42. March 28, Taos News – (New Mexico) Gunshot blamed for Taos cell phone, Internet outage. A gunshot was identified as the cause of a cell phone and Internet outage that affected an estimated 7,800 residents in Taos, Questa, Penasco, Red River, Eagle Nest, Angel Fire, Cimarron, and Raton, New Mexico. The outage began just before 7 p.m. March 24. Service was restored by midday March 25. The loss of service was the result of a bullet that apparently cut an overhead fiber optic cable owned by CenturyLink. Several Internet providers and cell phone companies that serve Taos lease space on the same cable. E-mailed outage updates provided by the Public Regulation Commission showed CenturyLink reported that 7,774 residential, business, and government customers were impacted by the cut line. Outage updates from CenturyLink stated that mobile phone customers with Verizon, AT&T, and Sprint all went without service because of the break. Source:

For another story, see item 35 above in the Information Technology Sector

Wednesday, March 28, 2012

Complete DHS Daily Report for March 28, 2012

Daily Report

Top Stories

A freight train hauling hazardous materials derailed in rural Indiana, causing a tanker to burst into flames, prompting the evacuation of several nearby homes, and delaying two large passenger trains. – Associated Press

3. March 27, Associated Press – (Indiana) Freight train derails, catches fire in NE Indiana. A freight train hauling hazardous materials derailed in rural northeastern Indiana March 27, causing a tanker to burst into flames, and prompting the evacuation of several nearby homes. Twenty-two cars came off the rails near Ligonier. A tanker containing liquid sulphur caught fire and firefighters decided to let it burn because dousing it with water could wash the chemical into the Little Elkhart River, the Noble County sheriff said. The fire was still ablaze after more than 5 hours and it was not clear how long it would continue. A second tanker carrying the gasoline additive toluene was also derailed. Forty-three of the train’s 59 freight cars were loaded, said a Norfolk Southern spokesman. Crews used heavy trucks to lift the derailed cars back onto the track. The sheriff said he did not believe chemicals were reaching the river because they were flowing into stagnant water. He said four cars were leaking chemicals, but officials did not believe they were toxic. A spokeswoman for the Indiana Department of Environmental Management said the area around the track is a wetland that feeds into the Little Elkhart, but said they did not see any impact on aquatic life or waterfowl. She said authorities evacuated residents within a half-mile area. The sheriff said about six homes were evacuated. The Agency for Toxic Substances and Disease Registry Web site said exposure to high levels of the two chemicals that spilled from the derailed cars could cause serious injury or death. More than 300 Amtrak passengers traveling on 2 trains to Chicago were stranded for 3 hours in Ohio as the derailment closed the tracks along the way. Source:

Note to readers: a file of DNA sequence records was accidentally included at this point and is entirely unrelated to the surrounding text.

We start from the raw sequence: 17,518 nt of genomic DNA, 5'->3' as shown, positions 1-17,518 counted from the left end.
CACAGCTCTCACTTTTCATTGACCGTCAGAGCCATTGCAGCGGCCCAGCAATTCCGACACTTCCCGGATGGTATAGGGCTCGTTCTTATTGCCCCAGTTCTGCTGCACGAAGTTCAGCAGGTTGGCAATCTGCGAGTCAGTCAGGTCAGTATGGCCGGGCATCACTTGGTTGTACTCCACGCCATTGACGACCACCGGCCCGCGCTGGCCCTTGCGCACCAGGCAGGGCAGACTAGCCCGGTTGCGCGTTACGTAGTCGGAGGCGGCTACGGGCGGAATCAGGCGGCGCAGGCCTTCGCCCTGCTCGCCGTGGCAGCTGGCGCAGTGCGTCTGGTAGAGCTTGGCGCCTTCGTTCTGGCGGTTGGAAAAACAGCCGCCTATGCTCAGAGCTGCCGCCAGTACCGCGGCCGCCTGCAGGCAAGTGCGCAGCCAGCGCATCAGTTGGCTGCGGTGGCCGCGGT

Web sites that offer consumers a chance to see their credit reports are being used by hackers to steal information, according to Internet security researchers. – MSNBC See item 18 below in the Banking and Finance Sector.

• Federal safety regulators are investigating 4,000 buses made over the past 20 years after equipment failures led to crashes that killed 2 people and injured 50 others. – Associated Press

21. March 26, Associated Press – (National; International) Feds probe bus defect that may have caused crashes. Federal safety regulators have begun investigating buses made by Motor Coach Industries Inc. over the past 20 years because the drive shafts can fall out and cause drivers to lose control. The problem has led to two crashes that killed 2 people and injured 50 others, said documents filed March 26 on the National Highway Traffic Safety Administration’s (NHTSA) Web site. The probe covers about 4,000 MCI D-Series buses with a steerable rear axle made from 1992 until 2012. Schaumburg, Illinois-based MCI said on its Web site it is the leading maker of intercity buses in the United States and Canada. The probe stems from a complaint filed with the NHTSA by transportation company FirstGroup America, parent of Greyhound bus lines. The company said several drive shafts failed on MCI buses starting March 2010, and the shafts were not held up by safety loops that are supposed to keep them in place. In two cases, drivers lost control, causing multiple injuries and fatalities, the complaint said. Source:

• Information technology supply chains of federal agencies that deal with national security data and programs are vulnerable to malicious or counterfeit software, a new U.S. government report said. – Nextgov